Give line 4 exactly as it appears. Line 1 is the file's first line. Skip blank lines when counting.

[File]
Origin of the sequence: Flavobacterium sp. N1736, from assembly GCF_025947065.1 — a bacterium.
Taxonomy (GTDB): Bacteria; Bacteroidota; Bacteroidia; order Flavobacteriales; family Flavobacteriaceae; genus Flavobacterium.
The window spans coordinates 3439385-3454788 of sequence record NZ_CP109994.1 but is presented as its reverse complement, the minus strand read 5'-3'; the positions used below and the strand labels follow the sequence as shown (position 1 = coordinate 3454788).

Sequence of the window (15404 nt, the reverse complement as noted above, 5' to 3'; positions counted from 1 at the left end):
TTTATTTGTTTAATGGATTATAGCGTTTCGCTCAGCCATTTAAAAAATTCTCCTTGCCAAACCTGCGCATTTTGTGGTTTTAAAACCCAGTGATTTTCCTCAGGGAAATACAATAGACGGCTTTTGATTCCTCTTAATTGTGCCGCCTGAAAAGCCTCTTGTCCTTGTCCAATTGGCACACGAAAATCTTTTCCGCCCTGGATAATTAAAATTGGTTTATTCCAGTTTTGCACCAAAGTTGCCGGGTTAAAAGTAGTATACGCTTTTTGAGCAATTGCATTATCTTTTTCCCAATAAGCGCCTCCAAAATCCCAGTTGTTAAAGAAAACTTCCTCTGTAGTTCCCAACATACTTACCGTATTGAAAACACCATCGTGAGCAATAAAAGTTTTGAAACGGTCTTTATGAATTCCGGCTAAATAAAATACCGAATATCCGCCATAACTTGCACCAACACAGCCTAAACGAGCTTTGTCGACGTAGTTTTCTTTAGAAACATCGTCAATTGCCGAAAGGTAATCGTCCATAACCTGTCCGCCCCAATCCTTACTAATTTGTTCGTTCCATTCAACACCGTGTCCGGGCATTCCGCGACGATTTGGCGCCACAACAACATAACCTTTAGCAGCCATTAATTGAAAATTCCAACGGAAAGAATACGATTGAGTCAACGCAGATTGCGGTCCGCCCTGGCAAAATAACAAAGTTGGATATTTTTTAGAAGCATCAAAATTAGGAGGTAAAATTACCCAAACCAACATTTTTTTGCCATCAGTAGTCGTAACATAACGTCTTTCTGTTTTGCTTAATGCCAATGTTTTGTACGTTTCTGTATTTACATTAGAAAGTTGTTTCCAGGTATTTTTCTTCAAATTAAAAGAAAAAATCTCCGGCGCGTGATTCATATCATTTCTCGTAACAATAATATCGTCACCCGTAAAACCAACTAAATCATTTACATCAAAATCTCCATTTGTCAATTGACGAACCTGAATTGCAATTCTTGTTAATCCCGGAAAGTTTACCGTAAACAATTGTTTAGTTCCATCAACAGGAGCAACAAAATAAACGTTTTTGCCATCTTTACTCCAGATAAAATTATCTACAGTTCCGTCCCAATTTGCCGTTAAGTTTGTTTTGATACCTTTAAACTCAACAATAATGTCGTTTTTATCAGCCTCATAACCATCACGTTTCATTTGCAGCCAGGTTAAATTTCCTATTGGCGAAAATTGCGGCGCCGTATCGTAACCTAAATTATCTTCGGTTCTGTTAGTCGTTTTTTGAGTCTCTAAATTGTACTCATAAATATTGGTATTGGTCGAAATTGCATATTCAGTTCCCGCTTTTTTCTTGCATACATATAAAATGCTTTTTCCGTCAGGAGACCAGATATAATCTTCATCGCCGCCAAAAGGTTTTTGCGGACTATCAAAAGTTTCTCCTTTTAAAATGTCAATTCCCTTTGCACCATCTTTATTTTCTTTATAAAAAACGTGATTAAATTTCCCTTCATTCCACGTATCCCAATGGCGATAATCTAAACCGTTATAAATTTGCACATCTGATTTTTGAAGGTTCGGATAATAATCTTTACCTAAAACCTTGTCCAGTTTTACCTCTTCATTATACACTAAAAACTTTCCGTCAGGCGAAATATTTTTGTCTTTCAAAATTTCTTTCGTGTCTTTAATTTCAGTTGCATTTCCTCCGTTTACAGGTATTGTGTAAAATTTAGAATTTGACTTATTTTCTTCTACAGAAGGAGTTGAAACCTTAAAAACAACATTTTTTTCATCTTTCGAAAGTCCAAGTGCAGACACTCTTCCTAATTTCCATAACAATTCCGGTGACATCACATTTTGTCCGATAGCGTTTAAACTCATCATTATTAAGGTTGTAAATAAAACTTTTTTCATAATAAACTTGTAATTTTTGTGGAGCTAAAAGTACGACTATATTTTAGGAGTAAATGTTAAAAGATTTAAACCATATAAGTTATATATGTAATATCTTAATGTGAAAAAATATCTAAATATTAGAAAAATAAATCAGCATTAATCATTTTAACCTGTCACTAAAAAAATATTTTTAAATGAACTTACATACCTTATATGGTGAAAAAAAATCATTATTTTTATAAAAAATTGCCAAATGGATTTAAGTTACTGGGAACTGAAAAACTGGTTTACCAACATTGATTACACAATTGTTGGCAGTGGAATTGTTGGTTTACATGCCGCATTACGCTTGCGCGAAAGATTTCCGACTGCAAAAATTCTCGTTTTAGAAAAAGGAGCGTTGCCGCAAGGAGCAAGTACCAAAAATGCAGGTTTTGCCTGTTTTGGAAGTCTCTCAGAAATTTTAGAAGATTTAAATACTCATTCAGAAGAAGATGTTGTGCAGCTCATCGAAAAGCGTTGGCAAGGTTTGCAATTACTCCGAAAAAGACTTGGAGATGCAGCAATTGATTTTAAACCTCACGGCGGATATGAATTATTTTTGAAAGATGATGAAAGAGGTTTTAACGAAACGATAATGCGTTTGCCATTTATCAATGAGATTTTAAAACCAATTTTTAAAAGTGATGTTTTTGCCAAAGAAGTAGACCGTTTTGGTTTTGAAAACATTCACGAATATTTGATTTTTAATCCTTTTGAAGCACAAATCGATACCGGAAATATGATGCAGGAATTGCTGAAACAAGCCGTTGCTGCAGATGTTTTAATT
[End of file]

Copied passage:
Sequence of the window (15404 nt, the reverse complement as noted above, 5' to 3'; positions counted from 1 at the left end):